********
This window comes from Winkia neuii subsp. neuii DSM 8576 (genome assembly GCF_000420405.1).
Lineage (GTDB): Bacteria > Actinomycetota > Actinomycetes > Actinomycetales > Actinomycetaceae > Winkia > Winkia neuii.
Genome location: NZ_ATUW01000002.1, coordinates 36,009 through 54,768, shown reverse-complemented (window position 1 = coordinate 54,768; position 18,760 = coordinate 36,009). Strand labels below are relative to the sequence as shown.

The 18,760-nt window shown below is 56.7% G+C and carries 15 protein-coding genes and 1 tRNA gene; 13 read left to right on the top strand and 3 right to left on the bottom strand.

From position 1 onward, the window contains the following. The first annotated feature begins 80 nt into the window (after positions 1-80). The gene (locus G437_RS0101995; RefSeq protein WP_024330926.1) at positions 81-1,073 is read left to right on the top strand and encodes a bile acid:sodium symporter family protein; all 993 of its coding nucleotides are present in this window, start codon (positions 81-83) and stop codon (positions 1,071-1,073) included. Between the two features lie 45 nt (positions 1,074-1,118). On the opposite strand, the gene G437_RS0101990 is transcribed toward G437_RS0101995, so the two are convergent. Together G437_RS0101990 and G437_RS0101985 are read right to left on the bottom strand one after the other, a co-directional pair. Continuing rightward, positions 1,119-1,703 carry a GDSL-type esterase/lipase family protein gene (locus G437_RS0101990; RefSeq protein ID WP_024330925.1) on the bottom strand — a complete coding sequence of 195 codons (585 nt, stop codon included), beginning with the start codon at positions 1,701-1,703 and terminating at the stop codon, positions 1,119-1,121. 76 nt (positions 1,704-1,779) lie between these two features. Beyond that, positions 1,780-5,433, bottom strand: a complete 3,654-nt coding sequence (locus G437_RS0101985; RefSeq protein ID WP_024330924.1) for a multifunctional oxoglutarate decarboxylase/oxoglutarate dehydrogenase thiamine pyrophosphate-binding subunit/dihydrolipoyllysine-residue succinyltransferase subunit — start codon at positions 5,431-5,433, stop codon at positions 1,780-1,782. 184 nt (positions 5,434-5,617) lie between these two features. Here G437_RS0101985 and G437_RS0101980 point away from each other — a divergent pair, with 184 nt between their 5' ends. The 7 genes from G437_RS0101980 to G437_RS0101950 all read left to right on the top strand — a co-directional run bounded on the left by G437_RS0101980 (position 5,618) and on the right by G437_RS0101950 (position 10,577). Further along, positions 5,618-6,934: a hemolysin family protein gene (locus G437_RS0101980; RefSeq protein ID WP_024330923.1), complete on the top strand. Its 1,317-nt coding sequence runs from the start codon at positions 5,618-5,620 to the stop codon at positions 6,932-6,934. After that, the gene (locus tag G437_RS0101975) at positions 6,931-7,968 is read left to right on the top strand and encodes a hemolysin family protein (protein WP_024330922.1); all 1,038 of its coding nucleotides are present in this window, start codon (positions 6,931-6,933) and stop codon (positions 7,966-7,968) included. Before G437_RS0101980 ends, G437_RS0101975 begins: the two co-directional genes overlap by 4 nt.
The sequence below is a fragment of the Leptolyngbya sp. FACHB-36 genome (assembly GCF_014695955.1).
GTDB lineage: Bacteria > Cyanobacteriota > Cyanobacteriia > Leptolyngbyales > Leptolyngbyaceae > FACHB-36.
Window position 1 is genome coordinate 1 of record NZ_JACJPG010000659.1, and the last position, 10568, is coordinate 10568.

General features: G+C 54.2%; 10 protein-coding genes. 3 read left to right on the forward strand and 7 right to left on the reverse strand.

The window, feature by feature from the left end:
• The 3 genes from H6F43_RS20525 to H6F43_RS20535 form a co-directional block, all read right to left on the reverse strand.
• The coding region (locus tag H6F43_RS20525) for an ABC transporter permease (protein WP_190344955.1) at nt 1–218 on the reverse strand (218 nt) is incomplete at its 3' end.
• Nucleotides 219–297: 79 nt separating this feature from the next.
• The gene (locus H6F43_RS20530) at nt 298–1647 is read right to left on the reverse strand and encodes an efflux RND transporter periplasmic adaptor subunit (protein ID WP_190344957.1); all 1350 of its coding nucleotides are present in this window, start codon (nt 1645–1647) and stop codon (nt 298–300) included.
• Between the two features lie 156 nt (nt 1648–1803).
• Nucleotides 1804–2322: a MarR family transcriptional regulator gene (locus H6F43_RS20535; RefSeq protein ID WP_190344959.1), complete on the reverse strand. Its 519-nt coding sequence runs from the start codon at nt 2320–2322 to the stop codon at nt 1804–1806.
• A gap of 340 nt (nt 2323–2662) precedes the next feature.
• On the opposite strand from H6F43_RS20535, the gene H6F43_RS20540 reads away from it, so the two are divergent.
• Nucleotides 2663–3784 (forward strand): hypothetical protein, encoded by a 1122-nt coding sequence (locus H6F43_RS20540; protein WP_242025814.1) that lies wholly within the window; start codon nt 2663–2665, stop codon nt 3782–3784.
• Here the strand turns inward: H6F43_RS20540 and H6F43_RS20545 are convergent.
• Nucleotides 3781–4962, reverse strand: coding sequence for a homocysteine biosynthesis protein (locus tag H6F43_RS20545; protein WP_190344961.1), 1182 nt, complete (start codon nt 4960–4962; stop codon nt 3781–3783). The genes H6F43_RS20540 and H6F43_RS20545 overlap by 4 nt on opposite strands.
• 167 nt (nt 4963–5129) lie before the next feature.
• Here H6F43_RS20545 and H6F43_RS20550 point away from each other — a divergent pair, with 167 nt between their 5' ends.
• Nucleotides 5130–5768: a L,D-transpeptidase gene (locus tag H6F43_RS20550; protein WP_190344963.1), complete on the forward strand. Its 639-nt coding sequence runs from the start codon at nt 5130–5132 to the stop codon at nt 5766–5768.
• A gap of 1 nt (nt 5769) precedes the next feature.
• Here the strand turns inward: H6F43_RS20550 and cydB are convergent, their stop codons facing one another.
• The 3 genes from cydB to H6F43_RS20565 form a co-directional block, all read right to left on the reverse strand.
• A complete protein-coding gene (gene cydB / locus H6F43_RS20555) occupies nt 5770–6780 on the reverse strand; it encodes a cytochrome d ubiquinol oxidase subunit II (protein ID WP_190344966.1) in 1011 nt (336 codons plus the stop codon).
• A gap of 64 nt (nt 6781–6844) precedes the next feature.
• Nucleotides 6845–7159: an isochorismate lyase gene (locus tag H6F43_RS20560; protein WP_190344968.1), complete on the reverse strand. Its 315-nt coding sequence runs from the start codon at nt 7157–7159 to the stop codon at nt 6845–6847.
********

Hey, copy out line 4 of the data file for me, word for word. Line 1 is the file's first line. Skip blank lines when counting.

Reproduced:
The 18,760-nt window shown below is 56.7% G+C and carries 15 protein-coding genes and 1 tRNA gene; 13 read left to right on the top strand and 3 right to left on the bottom strand.